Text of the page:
Weibrecht feeling strong going into Olympic year
LAKE PLACID — In an ideal world, every new season should bring hope and promise for good fortune and success. Especially if the previous year didn’t go very well.
That’s the approach Lake Placid native Andrew Weibrecht is taking as he heads into a winter of alpine skiing that expects to see the veteran racing in his third Olympic Winter Games.
A 16-year member of the United States Ski Team, Weibrecht struggled with a bum knee and some other assorted injuries last season, but after going under the knife and having things cleaned up in March, he’s looking to enjoy a competitive season that hopefully yields some solid results.
The biggest prize looming ahead for the “War Horse” would be an Olympic gold medal to go along with the bronze he captured in Vancouver in 2010 and his 2014 Sochi, Russia silver, which both came in the super-G.
On Thursday afternoon, Weibrecht spent a couple hours at the Olympic Museum in Lake Placid where he fielded questions and signed autographs for a steady stream of visitors who were on hand for this summer’s weekly Meet an Olympian program, which runs into August.
“Last year was pretty rough,” Weibrecht said. “I had a bunch of stuff going on with my knee so I had to kind of work through that, and then I ended up having surgery in the spring. The surgery wasn’t that bad but it was very necessary. I didn’t have any instability. I just had a lot of arthritis so they had to take out a bunch of cartilage and stuff. Pretty simple, but it really needed to be done.”
Weibrecht knew his knee issue existed from the start of the season, and said his biggest setback was being unable to train the way he needed in order to be on the top of his game.
“I didn’t have a great winter. I wasn’t really enjoying it that much because I wasn’t able to do what I like to do,” he said. “My favorite part is the training and that was the part I couldn’t do. I could go out and race kind of half speed but that was about it. It was tough, but now I’m pretty excited about how everything is feeling. I’m getting back into full training again, it feels good and everything is how it should be.”
Visitors came from near and far as they passed through the Olympic Center while vacationing in Lake Placid. One family of four, with a boy and girl, talked to Weibrecht at length, and the youngsters even had the chance to wear his coveted Olympic medals. They were the Smiths, and both kids were curious about what it’s like to be an elite skier.
One question that seemed to catch Weibrecht off guard and create a good laugh was “What do you wear under your ski suit?” With a chuckle, Weibrecht responded, “nothing.”
Another question dealt with injuries, and the Olympian answered, “Three shoulder surgeries, two ankle surgeries, one knee and some concussions.” He also threw in a broken leg as a 12-year-old, which was his only non-competitive mishap over a long alpine career.
When things are going well, Weibrecht has shown he’s one of the top speed skiers on the planet, but admitted his competitive career hasn’t always gone the way he wanted, and those multiple injuries have played a huge role. But he added it’s been a memorable run, and if it ended tomorrow, he’d still be satisfied with what he has accomplished.
“I think I’ll keep doing this as long as it makes sense with my body and my family and everything,” Weibrecht said. “It’s not something that I can go back to, so it’s nice to do it while I can. But at the same time, I feel like I’ve had a really successful career and I don’t need to necessarily hang onto it and keep doing it just to keep doing it or chase something that I haven’t found.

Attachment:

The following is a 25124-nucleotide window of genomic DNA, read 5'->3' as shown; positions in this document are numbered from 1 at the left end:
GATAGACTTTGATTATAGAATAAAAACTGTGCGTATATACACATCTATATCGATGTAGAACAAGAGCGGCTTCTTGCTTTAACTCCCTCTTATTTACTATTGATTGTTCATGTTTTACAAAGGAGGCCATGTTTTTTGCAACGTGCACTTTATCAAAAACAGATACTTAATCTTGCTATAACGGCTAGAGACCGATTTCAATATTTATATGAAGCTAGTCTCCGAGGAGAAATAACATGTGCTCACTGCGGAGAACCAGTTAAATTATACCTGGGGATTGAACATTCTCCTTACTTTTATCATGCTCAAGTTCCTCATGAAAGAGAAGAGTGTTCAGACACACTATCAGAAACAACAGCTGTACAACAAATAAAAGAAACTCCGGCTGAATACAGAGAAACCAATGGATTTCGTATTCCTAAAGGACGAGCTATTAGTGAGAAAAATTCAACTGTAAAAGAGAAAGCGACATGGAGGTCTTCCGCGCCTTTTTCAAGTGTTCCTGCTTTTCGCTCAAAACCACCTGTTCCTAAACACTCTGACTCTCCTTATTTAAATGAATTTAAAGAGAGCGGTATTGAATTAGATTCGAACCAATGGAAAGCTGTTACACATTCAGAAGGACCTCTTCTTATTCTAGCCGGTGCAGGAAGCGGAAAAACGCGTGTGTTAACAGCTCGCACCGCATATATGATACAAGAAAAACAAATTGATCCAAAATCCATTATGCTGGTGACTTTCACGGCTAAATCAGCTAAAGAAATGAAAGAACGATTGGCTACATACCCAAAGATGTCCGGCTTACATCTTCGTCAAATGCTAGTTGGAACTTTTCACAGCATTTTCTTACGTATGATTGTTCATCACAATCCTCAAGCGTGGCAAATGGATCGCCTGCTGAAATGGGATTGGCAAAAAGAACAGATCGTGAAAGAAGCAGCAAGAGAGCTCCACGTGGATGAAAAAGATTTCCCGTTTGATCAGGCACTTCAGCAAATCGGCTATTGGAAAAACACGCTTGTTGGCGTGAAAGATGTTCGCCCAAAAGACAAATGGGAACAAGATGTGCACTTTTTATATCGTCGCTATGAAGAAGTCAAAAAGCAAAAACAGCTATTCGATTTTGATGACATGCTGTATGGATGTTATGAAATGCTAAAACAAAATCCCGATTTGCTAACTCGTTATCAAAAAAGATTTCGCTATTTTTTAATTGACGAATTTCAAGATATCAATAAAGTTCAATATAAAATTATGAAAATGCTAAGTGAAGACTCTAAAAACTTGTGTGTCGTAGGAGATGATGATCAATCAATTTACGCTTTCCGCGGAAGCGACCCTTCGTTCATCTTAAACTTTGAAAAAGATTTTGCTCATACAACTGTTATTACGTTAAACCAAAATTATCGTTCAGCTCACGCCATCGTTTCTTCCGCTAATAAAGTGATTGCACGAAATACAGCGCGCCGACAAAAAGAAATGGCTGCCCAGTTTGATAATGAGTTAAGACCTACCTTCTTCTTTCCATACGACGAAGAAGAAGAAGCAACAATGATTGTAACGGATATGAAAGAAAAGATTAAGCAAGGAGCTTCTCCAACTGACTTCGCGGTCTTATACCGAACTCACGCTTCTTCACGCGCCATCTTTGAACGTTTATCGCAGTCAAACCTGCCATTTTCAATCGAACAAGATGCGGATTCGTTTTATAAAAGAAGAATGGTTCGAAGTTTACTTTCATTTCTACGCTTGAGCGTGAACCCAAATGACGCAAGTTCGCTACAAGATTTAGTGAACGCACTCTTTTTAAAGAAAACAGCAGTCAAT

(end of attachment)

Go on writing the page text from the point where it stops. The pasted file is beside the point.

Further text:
“There are things that I haven’t done in the sport, and I also accept that that’s life and if they don’t happen then they don’t happen,” he continued. “A big one obviously — two years ago I was in contention for the super-G title. A title is something that would be super cool to win, and just to win a World Cup would be great. I’ve been second a couple times and third so that’s something I haven’t ticked off my list, and then a gold at the Olympics would be fine too — just to round out the set I guess.”
Earlier this summer, Weibrecht spent three weeks on the snow running a ski school in Oregon with US Ski teammate Ted Ligety, and said “It felt pretty good up on the mountain.” He’ll be spending almost a month in his hometown and then it’s off to South America to kick his Olympic year training into a higher gear.
“I’ll be heady to Chile for five weeks of summer training, and then it’s Colorado and places like that,” he said. “I’m looking forward to it. Things are feeling good. I’m feeling strong again.”
As an American, Weibrecht said Olympic years are a little different than they would be for European skiers, although he added that won’t change the way he trains to get ready for another season on the slopes.
“For the most part, an Olympic year is just the same deal,” he said. “For us, World Cup is so important that we treat it the same way as everything else. The training doesn’t change. There’s definitely more hype and stuff around these seasons but it’s pretty much the same thing.
“But as an American, the Olympics are the only ski event that people really watch,” he continued. “My guess, you go from hundreds of thousands of viewers to all of a sudden you’re in the millions. I think that there’s quite a bit of pride around that and that kind of gets all of us excited. It’s probably different in Europe because they’re always pretty much competing in front of their whole countries. For us, the Olympics are kind of special event.”